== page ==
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Development of a short sleeper phenotype after third ventriculostomy in a patient with ependymal cysts


Seystahl, K; Könnecke, H; Sürücü, O; Baumann, C R; Poryazova, R (2014). Development of a short sleeper phenotype after third ventriculostomy in a patient with ependymal cysts. Journal of Clinical Sleep Medicine, 10(2):211-213.

Abstract

A naturally short sleeper phenotype with a sleep need of less than 6 hours without negative impact on health or performance is rare. We present a case of an acquired short sleeper phenotype after third ventriculostomy. A 59-year-old patient suffering from chronic hydrocephalus reported an average of 7-8 h of nocturnal sleep. After surgical intervention, the patient noted a strikingly reduced sleep need of 4-5 h without consequent fatigue or excessive daytime sleepiness, but with good daytime performance and well-balanced mood. Short sleep per 24 hours was confirmed by actigraphy. Postoperative imaging revealed decreased pressure around the anterior third ventricle. The temporal link between development of a short sleeper phenotype and third ventriculostomy is striking. This might suggest that individual short sleep need is not only determined by genetics but can be also be induced by external factors.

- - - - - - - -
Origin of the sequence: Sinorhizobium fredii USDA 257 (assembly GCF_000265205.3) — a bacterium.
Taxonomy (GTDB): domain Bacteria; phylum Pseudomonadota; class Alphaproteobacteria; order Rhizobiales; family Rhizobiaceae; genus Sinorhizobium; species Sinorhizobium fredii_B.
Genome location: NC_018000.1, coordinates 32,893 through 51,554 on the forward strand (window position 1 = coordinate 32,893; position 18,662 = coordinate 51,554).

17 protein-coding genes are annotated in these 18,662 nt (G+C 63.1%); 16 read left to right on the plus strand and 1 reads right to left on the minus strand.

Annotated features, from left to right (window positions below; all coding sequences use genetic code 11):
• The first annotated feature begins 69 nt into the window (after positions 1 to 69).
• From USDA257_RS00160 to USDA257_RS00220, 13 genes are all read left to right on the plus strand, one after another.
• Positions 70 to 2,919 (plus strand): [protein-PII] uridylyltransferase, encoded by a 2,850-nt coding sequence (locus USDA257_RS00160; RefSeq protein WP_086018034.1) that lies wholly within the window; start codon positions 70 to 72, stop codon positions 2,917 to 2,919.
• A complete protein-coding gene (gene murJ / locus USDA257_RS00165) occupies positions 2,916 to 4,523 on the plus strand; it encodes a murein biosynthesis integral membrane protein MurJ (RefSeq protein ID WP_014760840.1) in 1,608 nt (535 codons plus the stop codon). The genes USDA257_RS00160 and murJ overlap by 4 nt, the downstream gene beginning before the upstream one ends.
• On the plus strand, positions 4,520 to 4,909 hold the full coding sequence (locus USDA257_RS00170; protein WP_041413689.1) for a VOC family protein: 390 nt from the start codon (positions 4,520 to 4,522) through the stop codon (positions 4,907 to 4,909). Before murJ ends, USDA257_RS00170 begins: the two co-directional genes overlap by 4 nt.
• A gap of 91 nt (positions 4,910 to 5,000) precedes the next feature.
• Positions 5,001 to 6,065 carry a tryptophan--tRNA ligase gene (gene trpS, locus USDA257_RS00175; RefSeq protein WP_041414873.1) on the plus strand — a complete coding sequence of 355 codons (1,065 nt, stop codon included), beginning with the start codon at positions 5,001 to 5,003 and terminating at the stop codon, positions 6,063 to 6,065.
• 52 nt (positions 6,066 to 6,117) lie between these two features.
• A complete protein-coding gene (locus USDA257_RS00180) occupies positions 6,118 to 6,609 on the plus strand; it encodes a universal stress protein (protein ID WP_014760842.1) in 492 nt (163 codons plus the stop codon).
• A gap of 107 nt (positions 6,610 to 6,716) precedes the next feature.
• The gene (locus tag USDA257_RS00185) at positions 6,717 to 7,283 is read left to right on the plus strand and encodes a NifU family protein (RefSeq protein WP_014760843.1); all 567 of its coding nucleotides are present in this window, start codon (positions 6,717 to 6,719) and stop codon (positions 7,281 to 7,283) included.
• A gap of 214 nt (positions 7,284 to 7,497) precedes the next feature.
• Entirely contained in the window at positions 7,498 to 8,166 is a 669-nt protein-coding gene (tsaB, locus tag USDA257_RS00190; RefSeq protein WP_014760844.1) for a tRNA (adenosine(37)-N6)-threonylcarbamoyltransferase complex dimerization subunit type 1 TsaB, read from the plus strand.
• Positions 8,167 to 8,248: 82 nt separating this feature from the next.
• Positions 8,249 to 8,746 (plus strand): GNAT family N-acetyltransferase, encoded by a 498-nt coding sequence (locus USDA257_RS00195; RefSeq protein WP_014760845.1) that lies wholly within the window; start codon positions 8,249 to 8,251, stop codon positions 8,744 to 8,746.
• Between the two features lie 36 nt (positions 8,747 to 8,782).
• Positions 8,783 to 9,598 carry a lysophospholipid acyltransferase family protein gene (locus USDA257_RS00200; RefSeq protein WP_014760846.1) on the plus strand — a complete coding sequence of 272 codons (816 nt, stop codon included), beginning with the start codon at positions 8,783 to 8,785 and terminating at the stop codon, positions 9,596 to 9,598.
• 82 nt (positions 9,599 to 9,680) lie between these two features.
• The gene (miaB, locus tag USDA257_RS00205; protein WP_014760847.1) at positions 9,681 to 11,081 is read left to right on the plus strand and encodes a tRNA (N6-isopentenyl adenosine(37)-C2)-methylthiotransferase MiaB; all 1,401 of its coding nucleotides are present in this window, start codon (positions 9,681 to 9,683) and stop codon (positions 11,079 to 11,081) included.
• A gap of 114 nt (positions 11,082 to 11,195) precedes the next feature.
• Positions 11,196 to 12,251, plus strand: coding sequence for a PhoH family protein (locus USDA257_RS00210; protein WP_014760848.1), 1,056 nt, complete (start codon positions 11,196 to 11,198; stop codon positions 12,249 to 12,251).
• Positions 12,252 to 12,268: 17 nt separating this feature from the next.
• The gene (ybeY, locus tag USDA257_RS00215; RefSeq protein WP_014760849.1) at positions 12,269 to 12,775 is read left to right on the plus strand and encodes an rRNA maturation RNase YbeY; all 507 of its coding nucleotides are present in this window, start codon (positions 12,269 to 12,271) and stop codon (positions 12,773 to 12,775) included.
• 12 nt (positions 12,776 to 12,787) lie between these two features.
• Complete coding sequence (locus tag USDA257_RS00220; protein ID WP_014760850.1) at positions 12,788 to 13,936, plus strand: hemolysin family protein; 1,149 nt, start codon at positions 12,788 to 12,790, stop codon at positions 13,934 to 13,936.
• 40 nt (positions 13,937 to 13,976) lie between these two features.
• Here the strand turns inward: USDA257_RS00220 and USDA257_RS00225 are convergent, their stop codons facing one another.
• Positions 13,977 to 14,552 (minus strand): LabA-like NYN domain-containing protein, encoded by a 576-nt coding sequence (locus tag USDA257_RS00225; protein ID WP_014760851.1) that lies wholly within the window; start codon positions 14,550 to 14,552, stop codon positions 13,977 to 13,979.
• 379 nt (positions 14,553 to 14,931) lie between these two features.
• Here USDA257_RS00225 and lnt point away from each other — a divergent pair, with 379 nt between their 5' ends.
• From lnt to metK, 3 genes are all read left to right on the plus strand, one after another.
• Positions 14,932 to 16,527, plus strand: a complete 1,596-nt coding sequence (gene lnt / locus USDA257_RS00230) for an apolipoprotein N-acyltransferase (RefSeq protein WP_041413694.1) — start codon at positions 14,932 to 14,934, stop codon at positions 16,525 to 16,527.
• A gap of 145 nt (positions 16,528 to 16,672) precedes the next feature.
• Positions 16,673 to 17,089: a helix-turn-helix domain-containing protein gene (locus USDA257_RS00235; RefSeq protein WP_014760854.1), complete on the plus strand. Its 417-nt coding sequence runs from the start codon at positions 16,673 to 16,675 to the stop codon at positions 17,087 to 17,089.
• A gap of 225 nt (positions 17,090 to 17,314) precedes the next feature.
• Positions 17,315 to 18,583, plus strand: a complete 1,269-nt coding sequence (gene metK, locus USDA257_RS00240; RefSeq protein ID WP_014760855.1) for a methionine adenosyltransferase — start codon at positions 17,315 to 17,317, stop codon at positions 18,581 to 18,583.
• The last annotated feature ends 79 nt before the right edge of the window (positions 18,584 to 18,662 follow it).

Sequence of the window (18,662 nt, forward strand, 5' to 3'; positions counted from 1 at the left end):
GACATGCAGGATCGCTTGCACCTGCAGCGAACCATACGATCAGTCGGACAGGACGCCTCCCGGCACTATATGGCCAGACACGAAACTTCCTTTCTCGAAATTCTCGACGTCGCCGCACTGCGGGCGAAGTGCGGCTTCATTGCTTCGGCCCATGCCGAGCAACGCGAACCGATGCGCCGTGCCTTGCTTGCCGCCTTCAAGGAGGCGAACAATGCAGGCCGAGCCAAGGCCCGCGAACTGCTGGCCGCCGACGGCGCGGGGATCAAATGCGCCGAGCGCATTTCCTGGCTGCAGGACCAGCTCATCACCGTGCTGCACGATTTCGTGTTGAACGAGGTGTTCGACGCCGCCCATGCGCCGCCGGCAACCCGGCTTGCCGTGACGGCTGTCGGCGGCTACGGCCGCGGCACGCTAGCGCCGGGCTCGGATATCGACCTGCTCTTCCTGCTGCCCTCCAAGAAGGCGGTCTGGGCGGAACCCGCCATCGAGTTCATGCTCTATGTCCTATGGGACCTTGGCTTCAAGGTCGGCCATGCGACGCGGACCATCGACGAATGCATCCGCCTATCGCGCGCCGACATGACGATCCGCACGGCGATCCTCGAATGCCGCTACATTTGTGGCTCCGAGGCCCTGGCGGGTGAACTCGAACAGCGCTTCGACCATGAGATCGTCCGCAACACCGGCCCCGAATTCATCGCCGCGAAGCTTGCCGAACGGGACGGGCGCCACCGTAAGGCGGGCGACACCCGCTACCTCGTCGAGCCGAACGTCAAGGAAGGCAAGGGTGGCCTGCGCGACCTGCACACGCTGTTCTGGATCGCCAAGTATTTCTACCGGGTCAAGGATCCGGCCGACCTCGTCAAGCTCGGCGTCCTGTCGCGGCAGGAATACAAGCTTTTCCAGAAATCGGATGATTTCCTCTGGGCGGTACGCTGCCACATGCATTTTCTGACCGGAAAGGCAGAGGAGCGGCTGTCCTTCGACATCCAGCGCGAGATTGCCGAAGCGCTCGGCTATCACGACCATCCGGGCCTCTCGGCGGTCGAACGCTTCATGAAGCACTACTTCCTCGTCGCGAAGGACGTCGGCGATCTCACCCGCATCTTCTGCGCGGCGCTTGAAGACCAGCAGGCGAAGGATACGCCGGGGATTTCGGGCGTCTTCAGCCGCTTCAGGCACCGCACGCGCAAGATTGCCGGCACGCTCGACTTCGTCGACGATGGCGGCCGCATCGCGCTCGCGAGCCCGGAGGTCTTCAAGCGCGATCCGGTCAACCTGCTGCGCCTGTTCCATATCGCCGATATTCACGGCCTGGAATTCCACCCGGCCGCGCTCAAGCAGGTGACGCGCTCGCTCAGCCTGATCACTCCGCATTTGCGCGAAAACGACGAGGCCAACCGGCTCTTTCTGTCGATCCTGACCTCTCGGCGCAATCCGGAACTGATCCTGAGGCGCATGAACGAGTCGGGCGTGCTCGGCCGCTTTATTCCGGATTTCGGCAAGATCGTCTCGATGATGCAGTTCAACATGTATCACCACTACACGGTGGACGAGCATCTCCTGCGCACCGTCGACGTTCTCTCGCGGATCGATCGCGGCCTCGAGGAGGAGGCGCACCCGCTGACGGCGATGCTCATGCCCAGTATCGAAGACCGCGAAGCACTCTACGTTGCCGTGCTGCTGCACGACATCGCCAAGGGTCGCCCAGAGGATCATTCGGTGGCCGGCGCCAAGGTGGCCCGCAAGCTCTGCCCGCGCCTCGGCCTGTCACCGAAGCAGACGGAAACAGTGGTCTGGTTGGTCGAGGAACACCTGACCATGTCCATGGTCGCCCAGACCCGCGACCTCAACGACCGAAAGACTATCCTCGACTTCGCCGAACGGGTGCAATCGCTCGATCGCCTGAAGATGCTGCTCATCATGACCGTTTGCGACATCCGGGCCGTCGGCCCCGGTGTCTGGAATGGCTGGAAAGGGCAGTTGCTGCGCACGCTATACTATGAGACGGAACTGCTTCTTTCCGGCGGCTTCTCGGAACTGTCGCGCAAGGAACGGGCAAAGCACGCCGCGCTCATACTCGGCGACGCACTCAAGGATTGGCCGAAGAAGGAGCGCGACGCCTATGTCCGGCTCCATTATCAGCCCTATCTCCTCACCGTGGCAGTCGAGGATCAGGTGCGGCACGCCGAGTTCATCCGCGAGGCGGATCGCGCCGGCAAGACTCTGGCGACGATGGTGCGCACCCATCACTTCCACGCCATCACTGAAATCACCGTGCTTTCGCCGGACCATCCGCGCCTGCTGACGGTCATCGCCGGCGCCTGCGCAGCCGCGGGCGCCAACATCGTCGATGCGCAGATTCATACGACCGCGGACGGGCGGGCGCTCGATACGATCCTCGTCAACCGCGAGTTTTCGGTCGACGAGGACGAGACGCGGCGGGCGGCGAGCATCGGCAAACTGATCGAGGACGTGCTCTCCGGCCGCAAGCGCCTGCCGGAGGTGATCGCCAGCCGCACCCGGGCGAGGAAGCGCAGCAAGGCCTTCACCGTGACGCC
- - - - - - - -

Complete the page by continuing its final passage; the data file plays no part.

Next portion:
Abstract

A naturally short sleeper phenotype with a sleep need of less than 6 hours without negative impact on health or performance is rare. We present a case of an acquired short sleeper phenotype after third ventriculostomy. A 59-year-old patient suffering from chronic hydrocephalus reported an average of 7-8 h of nocturnal sleep. After surgical intervention, the patient noted a strikingly reduced sleep need of 4-5 h without consequent fatigue or excessive daytime sleepiness, but with good daytime performance and well-balanced mood. Short sleep per 24 hours was confirmed by actigraphy. Postoperative imaging revealed decreased pressure around the anterior third ventricle. The temporal link between development of a short sleeper phenotype and third ventriculostomy is striking. This might suggest that individual short sleep need is not only determined by genetics but can be also be induced by external factors.

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Additional indexing

Item Type:Journal Article, refereed, original work
Communities & Collections:04 Faculty of Medicine > University Hospital Zurich > Clinic for Neurology
04 Faculty of Medicine > University Hospital Zurich > Clinic for Neurosurgery
Dewey Decimal Classification:610 Medicine & health
Language:English
Date:15 February 2014
Deposited On:13 Aug 2014 14:15
Last Modified:08 Dec 2017 06:52
Publisher:American Academy of Sleep Medicine
ISSN:1550-9389
Free access at:Publisher DOI. An embargo period may apply.
Publisher DOI:https://doi.org/10.5664/jcsm.3458
PubMed ID:24533006

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